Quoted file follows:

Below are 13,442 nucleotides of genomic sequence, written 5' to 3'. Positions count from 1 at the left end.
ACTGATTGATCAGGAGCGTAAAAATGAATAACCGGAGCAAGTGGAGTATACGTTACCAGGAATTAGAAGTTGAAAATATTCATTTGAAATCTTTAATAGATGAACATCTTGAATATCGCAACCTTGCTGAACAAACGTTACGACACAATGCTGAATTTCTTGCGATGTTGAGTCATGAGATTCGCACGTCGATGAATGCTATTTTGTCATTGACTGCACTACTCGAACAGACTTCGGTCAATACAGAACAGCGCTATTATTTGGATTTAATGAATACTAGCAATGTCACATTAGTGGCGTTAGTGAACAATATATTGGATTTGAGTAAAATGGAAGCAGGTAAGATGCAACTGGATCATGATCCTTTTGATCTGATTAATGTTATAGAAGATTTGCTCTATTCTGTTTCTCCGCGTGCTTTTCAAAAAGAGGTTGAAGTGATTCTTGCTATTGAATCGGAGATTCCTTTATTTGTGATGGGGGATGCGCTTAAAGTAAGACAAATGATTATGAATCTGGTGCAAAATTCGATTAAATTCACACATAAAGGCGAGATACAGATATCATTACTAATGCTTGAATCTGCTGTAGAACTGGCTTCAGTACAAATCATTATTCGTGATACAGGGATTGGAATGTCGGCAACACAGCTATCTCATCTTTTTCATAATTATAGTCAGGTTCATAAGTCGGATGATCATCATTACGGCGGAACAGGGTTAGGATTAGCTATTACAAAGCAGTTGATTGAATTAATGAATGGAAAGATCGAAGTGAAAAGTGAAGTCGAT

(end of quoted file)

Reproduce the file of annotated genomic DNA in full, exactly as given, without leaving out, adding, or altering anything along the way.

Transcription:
Below are 13,442 nucleotides of genomic sequence, written 5' to 3'. Positions count from 1 at the left end.
ACTGATTGATCAGGAGCGTAAAAATGAATAACCGGAGCAAGTGGAGTATACGTTACCAGGAATTAGAAGTTGAAAATATTCATTTGAAATCTTTAATAGATGAACATCTTGAATATCGCAACCTTGCTGAACAAACGTTACGACACAATGCTGAATTTCTTGCGATGTTGAGTCATGAGATTCGCACGTCGATGAATGCTATTTTGTCATTGACTGCACTACTCGAACAGACTTCGGTCAATACAGAACAGCGCTATTATTTGGATTTAATGAATACTAGCAATGTCACATTAGTGGCGTTAGTGAACAATATATTGGATTTGAGTAAAATGGAAGCAGGTAAGATGCAACTGGATCATGATCCTTTTGATCTGATTAATGTTATAGAAGATTTGCTCTATTCTGTTTCTCCGCGTGCTTTTCAAAAAGAGGTTGAAGTGATTCTTGCTATTGAATCGGAGATTCCTTTATTTGTGATGGGGGATGCGCTTAAAGTAAGACAAATGATTATGAATCTGGTGCAAAATTCGATTAAATTCACACATAAAGGCGAGATACAGATATCATTACTAATGCTTGAATCTGCTGTAGAACTGGCTTCAGTACAAATCATTATTCGTGATACAGGGATTGGAATGTCGGCAACACAGCTATCTCATCTTTTTCATAATTATAGTCAGGTTCATAAGTCGGATGATCATCATTACGGCGGAACAGGGTTAGGATTAGCTATTACAAAGCAGTTGATTGAATTAATGAATGGAAAGATCGAAGTGAAAAGTGAAGTCGAT